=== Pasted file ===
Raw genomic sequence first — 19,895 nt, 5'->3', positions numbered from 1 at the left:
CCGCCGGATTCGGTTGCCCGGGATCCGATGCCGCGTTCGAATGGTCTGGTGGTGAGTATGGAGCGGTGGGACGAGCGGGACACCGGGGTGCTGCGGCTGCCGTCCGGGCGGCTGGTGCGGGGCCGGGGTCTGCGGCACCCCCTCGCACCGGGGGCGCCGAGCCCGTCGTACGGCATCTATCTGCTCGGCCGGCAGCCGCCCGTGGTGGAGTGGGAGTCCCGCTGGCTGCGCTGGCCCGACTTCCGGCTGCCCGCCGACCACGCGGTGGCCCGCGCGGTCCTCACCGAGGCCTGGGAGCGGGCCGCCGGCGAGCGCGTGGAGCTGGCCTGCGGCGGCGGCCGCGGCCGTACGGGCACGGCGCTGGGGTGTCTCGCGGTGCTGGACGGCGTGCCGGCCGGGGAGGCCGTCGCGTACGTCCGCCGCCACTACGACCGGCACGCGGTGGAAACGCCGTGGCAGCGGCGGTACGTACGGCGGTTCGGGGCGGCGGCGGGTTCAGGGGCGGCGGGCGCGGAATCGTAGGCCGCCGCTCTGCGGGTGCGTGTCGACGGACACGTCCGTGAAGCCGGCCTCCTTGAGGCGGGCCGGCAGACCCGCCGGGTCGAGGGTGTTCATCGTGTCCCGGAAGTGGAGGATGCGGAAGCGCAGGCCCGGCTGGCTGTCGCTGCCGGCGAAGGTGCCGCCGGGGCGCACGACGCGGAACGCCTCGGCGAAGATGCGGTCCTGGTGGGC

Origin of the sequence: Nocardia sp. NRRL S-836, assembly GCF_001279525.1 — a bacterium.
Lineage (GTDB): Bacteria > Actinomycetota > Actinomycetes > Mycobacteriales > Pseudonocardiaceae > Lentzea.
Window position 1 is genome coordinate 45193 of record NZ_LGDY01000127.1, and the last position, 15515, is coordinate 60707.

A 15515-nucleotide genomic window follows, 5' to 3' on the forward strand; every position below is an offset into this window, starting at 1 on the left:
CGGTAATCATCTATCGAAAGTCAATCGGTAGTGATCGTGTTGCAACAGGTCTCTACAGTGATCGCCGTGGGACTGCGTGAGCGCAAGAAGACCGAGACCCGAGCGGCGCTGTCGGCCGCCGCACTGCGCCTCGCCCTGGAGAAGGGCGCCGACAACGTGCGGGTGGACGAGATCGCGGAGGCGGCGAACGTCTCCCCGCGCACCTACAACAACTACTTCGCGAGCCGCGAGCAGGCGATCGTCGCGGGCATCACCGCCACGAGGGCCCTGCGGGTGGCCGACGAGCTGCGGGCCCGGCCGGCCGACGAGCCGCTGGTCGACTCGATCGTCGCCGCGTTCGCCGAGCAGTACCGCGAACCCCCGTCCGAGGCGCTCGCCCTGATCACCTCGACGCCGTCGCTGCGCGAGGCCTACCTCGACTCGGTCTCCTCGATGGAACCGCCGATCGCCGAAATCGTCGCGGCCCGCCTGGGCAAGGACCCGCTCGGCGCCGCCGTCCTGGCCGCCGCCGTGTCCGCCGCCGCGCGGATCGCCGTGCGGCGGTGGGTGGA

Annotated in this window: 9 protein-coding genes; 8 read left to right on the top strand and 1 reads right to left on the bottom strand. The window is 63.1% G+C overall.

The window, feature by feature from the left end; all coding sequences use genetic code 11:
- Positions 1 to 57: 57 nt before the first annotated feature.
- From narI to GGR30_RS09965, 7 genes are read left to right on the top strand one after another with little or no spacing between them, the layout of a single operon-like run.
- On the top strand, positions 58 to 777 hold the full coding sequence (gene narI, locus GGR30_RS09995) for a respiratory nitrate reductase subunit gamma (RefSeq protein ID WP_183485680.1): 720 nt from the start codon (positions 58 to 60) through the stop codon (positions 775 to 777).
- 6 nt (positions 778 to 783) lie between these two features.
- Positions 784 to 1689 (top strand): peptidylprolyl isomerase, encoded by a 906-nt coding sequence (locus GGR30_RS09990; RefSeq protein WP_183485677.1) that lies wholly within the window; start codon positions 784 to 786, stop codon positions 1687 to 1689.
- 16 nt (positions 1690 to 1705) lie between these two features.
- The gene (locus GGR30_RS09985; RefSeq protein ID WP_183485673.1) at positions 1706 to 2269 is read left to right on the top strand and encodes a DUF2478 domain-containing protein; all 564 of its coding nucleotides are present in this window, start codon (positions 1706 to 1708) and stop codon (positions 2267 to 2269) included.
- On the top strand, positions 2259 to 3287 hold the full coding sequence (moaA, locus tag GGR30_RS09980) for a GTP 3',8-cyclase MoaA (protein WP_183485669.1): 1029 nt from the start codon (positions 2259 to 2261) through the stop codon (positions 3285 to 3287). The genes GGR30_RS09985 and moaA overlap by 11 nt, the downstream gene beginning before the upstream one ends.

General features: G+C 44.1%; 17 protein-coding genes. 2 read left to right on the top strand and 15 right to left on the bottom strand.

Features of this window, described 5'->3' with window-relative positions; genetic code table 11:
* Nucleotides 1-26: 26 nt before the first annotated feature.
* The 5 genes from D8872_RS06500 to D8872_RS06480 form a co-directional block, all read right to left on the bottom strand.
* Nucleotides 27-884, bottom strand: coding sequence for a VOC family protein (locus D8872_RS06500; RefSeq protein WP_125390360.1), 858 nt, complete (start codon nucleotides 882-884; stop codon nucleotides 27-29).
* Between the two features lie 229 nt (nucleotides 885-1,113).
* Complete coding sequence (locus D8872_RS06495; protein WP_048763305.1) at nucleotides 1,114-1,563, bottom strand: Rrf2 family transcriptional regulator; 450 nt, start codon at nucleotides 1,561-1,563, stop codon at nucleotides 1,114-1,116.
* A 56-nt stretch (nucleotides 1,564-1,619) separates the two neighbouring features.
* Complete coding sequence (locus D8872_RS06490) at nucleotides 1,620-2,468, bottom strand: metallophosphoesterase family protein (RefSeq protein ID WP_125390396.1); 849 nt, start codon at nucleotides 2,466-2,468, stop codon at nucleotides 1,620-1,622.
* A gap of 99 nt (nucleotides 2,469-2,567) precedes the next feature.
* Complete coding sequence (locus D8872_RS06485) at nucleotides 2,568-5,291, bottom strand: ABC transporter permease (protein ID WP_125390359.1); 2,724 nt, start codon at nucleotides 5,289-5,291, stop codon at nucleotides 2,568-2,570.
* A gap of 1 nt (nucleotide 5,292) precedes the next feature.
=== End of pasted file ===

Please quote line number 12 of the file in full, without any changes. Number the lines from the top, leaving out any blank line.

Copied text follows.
- On the top strand, positions 58 to 777 hold the full coding sequence (gene narI, locus GGR30_RS09995) for a respiratory nitrate reductase subunit gamma (RefSeq protein ID WP_183485680.1): 720 nt from the start codon (positions 58 to 60) through the stop codon (positions 775 to 777).